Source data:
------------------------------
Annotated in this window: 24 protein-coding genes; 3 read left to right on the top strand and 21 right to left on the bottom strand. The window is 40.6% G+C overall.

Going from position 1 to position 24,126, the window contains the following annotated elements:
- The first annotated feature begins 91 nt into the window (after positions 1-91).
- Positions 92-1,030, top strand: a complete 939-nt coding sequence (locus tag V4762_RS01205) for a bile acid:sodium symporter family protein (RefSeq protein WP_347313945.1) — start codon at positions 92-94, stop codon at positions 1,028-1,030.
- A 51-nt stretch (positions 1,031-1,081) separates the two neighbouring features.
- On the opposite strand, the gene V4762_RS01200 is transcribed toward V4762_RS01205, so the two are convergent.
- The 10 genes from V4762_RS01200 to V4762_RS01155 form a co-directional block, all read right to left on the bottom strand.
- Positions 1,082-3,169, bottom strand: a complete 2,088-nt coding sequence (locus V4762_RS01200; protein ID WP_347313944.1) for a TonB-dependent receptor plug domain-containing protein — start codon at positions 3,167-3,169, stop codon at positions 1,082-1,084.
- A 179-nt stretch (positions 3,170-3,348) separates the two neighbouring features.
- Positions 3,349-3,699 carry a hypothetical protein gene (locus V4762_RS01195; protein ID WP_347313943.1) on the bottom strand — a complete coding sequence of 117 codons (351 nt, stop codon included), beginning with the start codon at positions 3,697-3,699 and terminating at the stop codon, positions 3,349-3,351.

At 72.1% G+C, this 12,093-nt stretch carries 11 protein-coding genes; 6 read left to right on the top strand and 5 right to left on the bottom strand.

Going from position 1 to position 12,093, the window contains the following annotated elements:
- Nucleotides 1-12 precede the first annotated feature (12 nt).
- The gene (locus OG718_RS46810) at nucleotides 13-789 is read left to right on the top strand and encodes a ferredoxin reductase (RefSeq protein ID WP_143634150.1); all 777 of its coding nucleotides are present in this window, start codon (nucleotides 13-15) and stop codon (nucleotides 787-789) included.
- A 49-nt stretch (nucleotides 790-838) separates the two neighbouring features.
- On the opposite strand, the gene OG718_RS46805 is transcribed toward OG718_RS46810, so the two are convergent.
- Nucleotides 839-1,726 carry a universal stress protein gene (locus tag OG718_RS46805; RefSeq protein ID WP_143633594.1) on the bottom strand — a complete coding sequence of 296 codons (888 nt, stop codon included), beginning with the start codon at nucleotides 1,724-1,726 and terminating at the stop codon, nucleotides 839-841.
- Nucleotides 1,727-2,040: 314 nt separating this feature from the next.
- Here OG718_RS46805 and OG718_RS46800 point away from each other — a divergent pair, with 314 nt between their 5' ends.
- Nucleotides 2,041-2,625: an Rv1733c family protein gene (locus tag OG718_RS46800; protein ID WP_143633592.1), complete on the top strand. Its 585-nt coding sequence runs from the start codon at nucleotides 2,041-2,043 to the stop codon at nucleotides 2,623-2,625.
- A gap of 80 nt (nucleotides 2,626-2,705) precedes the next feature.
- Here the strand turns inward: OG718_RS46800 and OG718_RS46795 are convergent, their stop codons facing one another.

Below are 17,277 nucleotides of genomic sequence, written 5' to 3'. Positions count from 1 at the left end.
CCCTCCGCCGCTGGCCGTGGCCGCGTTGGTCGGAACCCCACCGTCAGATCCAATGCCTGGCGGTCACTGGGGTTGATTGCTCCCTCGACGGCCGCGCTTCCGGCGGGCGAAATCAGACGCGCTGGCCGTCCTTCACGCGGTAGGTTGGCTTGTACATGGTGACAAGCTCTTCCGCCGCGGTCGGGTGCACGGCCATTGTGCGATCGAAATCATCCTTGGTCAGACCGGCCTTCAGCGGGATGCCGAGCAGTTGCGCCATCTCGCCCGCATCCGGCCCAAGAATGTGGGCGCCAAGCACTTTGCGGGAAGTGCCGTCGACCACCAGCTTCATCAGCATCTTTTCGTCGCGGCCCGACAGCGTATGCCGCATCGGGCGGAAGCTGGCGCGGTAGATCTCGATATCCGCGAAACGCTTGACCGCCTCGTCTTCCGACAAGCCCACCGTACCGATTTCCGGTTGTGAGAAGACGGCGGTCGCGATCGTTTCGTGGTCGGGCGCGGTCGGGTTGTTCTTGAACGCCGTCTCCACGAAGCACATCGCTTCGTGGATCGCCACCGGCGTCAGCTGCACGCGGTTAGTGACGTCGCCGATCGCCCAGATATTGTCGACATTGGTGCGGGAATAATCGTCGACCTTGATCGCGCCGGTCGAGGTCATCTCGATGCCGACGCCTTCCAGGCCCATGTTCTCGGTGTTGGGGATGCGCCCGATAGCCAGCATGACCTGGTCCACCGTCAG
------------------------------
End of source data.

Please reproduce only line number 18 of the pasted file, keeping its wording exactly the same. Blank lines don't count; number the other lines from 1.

- Nucleotides 1,727-2,040: 314 nt separating this feature from the next.